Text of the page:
Wandsworth, Wandsworth

A prominent riverside commercial centre, flanked by Putney to its west and Battersea and Clapham to the east

Hidden London: Wandsworth Ram Quarter CGI

There is evidence that a Saxon named Wendel had estab­lished a fishing settle­ment here by 693. All Saints’ church was in existence by 1234. Farming and market gardening consti­tuted the principal inland occu­pa­tions until the late Middle Ages. By the 16th century the first breweries were operating in Wandsworth and the landlord of the Ram inn was brewing his own beer by 1581.

Like many villages close to London, Wandsworth attracted wealthy City gentlemen seeking a spot to build a country villa. The king’s embroi­derer, William Brodrick, had a house near the present Putney Bridge Road by 1605. At Sword House (now the site of Wandsworth police station) Sir Everard Fawkener played host to Voltaire during his two years’ exile from France in the late 1720s.

The arrival of Huguenot refugees enhanced the town’s commer­cial vigour and cloth weaving, dyeing, bleaching and printing all flour­ished beside the River Wandle. Dutch metal workers estab­lished an iron smelting works, special­ising in cookware.

Transport improve­ments in the 19th century made Wandsworth a viable place of residence for City workers and during Victoria’s reign the district filled with housing, together with new public buildings and parks.

The Young family took control of the Ram brewery in 1831. It closed in 2006 and, after a considerable delay, is now being redeveloped as part of the Ram Quarter, shown in the CGI above. Historic buildings will be restored and brought into public use as a new micro-brewery and brewing museum, accompanied by shops, restaurants and leisure facilities beside the River Wandle.

Satellite local­i­ties evolved at Earls­field from the 1880s and at South­fields in the early years of the 20th century. Interwar slum clearance brought municipal housing projects. Bomb damage in the early 1940s was the spur to an extensive programme of post-war rede­vel­op­ment, including more council estates, while many residents chose to move south to outer suburbs like Croydon or the new town of Crawley.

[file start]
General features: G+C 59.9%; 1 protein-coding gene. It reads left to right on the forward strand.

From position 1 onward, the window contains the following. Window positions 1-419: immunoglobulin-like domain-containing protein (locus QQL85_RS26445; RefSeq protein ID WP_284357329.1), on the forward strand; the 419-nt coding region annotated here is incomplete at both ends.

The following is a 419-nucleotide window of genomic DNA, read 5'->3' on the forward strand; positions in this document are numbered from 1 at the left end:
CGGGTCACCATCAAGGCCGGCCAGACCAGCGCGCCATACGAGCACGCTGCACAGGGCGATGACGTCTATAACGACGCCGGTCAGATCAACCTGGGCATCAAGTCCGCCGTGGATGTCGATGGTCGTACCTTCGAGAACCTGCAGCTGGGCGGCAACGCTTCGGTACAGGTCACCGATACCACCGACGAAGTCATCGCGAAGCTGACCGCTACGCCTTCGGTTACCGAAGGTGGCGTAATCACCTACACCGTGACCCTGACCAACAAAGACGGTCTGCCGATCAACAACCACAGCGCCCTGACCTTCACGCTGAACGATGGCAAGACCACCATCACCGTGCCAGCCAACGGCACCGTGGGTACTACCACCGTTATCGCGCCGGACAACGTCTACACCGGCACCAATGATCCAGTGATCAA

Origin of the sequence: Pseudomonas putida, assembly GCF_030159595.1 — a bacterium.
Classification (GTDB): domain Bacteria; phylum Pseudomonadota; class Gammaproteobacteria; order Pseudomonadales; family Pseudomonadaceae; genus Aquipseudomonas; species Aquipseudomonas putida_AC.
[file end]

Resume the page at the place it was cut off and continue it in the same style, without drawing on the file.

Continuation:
Wandsworth gasworks closed in 1971 and devel­op­ment began along the riverside. In the same year the famously dowdy Arndale shopping centre was built on the site of amenities that had included a greyhound stadium and swimming baths. It has since been rebuilt – and then extended – as Southside, with more than 100 retail units, a fitness centre and a 14-screen multiplex cinema. Surrounding tower blocks have been radically remod­elled. Apartment complexes have replaced disused indus­trial premises in the town centre and by the Thames, notably the 400 flats of the Riverside Quarter on the Wandle delta. In addition, the sites of two former DIY stores off Swandon Way are being inten­sively rede­vel­oped, primarily with housing blocks.

Half the characters in the 2003 blockbuster movie Love Actually seem to live in Wandsworth, including Martine McCutcheon’s Natalie, at the ‘dodgy end’ of the district. The film’s climax is set at a nativity play in Wandsworth – actually shot at Putney’s Elliott School.

Postal district: SW18
Population: 61,564 (Earlsfield, Fairfield, Southfields and Wandsworth Common wards, 2011 census)
Station: South West Trains (Wandsworth Town, zone 2)
Further reading: Rod Gilmour, The Wandsworth Companion, History Press, 2009